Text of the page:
2016 Rustin/ Lorde Break­fast

'Art is Move­ment' at an­nual LGBT event

GA Voice - - Front Page -

By DAR­IAN AARON and PA­TRICK SAUN­DERS “Our col­lec­tive sto­ries of strug­gle and re­siliency are the core foun­da­tion for the larger dis­cus­sion of the value of black lives.”

—So­cial jus­tice and HIV ac­tivist Devin Bar­ring­ton-Ward

Black Lives Mat­ter. Trans Lives Mat­ter. Trou­bling rates of new HIV in­fec­tions. There has per­haps never been as im­por­tant a time for At­lanta’s African-Amer­i­can LGBT com­mu­nity to come to­gether to share tes­ti­mo­ni­als, frus­tra­tions, as­pi­ra­tions and goals than now, and that’s ex­actly what hap­pened on Jan. 18 at the 15th An­nual Rustin/Lorde Break­fast.

Hun­dreds packed into down­town At­lanta’s Lou­d­er­milk Cen­ter for the event, which was started in 2002 by ac­tivists Dar­lene Hud­son and Craig Wash­ing­ton to cel­e­brate Ba­yard Rustin and Au­dre Lorde’s con­tri­bu­tions to the black LGBT move­ment while also cel­e­brat­ing Martin Luther King Jr. on the na­tional hol­i­day set aside to re­mem­ber the civil rights icon. Rustin was a gay civil rights leader and chief or­ga­nizer of the 1963 March on Wash­ing­ton for Jobs and Free­dom, while Lorde was a les­bian writer, poet and ac­tivist.

This year’s event man­aged to avoid the protest put on last year by mem­bers of South­ern­ers On New Ground, who car­ried signs through the crowd to raise aware­ness about po­lice bru­tal­ity against black and brown peo­ple and to stress not only that “Black Lives Mat­ter,” but also, “Black Trans Lives Mat­ter” and “Black Queer Trans Womyn Mat­ter.”

But that didn’t mean those move­ments weren’t dis­cussed or rec­og­nized, as the top­ics came up through­out the morn­ing and sev­eral in the au­di­ence were spot­ted wear­ing Black Lives Mat­ter hood­ies.

Spo­ken word vo­cal per­for­mance fires up crowd

A spo­ken word and vo­cal per­for­mance popped up dur­ing the event—lit­er­ally. The spo­ken word per­form­ers emerged from dif­fer­ent ar­eas of the room, their voices be­ing heard by the crowd be­fore they were seen. Per­form­ers in­cluded At­lanta ac­tivist and HIV preven­tion coun­selor An­thony An- toine, au­thor An­tron-Re­shaud Olukay­ode and Larry Walker.

An­toine gave a pas­sion­ate spo­ken word per­for­mance where he talked about his jour­ney as a black, gay man. Lorde and Rustin had a help­ing hand in the per­for­mance as well, with An­toine cit­ing fa­mous quotes from both, in­clud­ing Lorde’s “Our vi­sions be­gin with our de­sires” and Rustin’s “We need in ev­ery com­mu­nity a group of an­gelic trou­ble­mak­ers. Our power is in our abil­ity to make things un­work­able.”

An­toine’s per­for­mance cli­maxed with him find­ing his peo­ple and his will, say­ing, “Then, like a thun­der­ous roar, an ex­plo­sion oc­curs. Some­thing gives. Ei­ther sink or swim and I want to live! I rise above this con­fu­sion turned anger turned rage turned vi­o­lence turned pride. Self-pride. Giv­ing praises to God who is no longer just your God but my God too. Giv­ing praises to all my ho­mo­sex­ual brothers and sis­ters who in many ways were my first love, who taught me how to re­ally love. Giv­ing praises to all of you, yes all of you that love and ac­cept me, and yes I give praises to even those that hate and re­ject me. Why? Be­cause all of you made me who I am to­day—strong.”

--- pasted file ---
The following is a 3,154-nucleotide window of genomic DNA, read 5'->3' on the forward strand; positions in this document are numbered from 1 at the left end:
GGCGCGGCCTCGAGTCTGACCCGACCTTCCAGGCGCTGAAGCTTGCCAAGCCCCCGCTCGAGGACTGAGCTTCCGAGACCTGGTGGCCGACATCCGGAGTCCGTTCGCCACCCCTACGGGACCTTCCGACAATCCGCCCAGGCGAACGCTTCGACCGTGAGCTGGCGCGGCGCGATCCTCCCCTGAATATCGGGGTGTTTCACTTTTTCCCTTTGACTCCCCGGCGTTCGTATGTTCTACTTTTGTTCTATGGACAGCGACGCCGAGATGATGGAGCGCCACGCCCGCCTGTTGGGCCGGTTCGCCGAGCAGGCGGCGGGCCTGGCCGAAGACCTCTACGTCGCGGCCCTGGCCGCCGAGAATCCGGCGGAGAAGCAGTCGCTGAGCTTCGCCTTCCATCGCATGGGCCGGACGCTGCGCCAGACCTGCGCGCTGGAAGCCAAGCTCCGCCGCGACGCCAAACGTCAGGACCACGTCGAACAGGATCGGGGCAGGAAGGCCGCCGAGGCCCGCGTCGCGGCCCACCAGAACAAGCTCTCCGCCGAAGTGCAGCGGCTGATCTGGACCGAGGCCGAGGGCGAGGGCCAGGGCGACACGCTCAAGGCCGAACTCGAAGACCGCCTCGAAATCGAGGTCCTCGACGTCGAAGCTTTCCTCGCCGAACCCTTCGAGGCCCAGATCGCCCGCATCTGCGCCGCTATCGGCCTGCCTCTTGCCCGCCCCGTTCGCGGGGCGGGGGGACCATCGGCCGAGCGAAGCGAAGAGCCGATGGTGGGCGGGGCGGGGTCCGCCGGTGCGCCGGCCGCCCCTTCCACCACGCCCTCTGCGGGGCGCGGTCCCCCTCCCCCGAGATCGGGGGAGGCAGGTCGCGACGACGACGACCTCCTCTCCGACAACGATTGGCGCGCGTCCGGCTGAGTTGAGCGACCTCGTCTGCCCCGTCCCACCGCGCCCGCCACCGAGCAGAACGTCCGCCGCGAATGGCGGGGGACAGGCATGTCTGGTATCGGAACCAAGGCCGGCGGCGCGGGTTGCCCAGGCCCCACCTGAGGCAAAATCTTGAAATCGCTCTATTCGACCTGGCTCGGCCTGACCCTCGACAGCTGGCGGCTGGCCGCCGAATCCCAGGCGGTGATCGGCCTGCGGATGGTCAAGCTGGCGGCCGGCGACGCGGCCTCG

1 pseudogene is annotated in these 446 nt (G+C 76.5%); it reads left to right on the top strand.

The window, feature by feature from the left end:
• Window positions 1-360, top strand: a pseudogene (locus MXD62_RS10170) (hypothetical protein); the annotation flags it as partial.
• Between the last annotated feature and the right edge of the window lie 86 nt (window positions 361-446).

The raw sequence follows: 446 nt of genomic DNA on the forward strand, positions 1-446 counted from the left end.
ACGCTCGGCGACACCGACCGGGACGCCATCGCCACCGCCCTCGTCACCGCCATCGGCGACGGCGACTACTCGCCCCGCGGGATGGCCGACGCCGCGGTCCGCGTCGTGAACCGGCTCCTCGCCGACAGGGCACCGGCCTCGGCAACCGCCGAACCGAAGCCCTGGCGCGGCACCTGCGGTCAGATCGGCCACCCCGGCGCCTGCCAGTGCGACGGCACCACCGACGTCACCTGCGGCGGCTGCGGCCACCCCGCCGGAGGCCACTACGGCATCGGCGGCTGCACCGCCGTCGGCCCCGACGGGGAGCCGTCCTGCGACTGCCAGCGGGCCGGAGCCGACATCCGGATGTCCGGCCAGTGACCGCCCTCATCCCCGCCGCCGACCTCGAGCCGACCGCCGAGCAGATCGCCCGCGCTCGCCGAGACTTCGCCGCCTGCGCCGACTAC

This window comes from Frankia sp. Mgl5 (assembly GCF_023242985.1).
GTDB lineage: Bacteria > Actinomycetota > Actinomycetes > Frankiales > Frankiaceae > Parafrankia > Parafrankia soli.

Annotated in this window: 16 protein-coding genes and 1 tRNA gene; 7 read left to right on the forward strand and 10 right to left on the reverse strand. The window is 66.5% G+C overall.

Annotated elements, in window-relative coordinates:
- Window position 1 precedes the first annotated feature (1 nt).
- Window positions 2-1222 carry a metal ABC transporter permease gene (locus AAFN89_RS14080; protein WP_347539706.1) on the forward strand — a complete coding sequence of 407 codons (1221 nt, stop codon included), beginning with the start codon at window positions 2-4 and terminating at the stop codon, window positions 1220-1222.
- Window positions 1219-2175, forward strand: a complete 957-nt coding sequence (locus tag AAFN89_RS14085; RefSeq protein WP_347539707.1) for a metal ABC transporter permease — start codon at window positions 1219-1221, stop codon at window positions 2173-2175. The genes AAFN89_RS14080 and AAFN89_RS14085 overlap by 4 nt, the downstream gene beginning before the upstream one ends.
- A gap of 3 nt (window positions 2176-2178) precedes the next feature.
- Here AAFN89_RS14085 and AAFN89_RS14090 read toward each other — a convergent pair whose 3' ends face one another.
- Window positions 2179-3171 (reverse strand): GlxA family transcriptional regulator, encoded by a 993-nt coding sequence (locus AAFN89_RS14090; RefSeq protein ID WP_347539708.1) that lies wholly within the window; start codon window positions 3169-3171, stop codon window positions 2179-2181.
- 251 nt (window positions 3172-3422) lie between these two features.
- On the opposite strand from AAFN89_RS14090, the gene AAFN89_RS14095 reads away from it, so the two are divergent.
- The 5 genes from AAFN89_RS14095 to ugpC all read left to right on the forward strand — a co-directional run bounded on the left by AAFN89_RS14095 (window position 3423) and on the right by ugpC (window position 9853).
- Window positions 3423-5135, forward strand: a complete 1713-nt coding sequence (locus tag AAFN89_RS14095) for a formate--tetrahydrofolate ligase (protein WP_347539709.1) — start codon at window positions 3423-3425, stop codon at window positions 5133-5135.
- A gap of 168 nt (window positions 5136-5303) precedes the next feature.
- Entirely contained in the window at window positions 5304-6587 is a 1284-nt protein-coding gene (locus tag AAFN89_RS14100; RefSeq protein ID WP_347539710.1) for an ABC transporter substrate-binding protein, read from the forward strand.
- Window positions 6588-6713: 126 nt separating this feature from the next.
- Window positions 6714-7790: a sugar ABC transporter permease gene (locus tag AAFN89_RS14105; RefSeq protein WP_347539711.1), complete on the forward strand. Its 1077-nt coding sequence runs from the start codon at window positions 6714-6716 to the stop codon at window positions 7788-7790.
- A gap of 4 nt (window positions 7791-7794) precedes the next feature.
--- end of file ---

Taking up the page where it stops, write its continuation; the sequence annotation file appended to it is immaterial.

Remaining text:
He ended by im­plor­ing those in at­ten­dance to speak up about their Pride, “Be­cause there are broad shoul­ders upon which we stand. The blue­print has been laid.”

Mon­ica Raye Simp­son then closed out by singing a soul-stir­ring ren­di­tion of Ma­halia Jack­son’s “Pre­cious Lord.” It was a fit­ting mo­ment con­sid­er­ing the theme of this year’s break­fast, “Art Is Move­ment.”

Call to in­clude ev­ery­one’s sto­ries in com­mu­nity’s agenda

So­cial jus­tice and HIV ac­tivist Devin Bar­ring­ton-Ward fol­lowed up with a speech that also ref­er­enced and quoted black lead­ers through­out his­tory, in­clud­ing abo­li­tion­ist and civil rights ac­tivist Fred­er­ick Dou­glass and poet Lu­cille Clifton.

He noted the high num­ber of mur­ders of trans­gen­der women last year, then ex­panded the tent to salute all women in the com­mu­nity, say­ing, “We owe it to our trans­gen­der sis­ters, femme-iden­ti­fied com­mu­nity mem­bers and our black cis­gen­der women to ac­knowl­edge their re­siliency, their strug­gle and the need for their political and pol­icy de­mands to be up­lifted, sup­ported and val­ued in our political discourse and the over­all agenda of the black LGBTQ com­mu­nity.”

He also talked about black gay men and “the strug­gle of bear­ing the un­just bur­den of the HIV epi­demic,” say­ing the high num­ber of in­fec­tions has less to do with per­sonal be­hav­ior and more to do with homelessness, un­em­ploy­ment, poverty, un­just in­car­cer­a­tion and less ac­cess to health care and HIV treat­ment.

Black Lives Mat­ter also came up, with Bar­ring­ton-Ward say­ing ev­ery­one’s sto­ries need to be in­cluded in the com­mu­nity’s agenda.

“Our col­lec­tive sto­ries of strug­gle and re­siliency are the core foun­da­tion for the larger dis­cus­sion of the value of black lives. So when we are ask­ing Bernie San­ders, Hil­lary Clin­ton, Jeb Bush and even Ge­or­gia’s own Gov­er­nor Nathan Deal the value of black life to Amer­ica, to Ge­or­gia and to At­lanta, we are ask­ing those ques­tions and mak­ing those de­mands with the over­all nar­ra­tive of all black life, be­cause all black lives mat­ter.”

The crowd then be­gan to file out, with most headed for the King Day March, which in­cluded an LGBT con­tin­gent led by Rev. Dun­can Teague.

The theme of this year’s Rustin/Lorde Break­fast was ‘Art Is Move­ment,’ and it in­cluded spo­ken word and vo­cal per­for­mances. (Pho­tos by Dar­ian Aaron)

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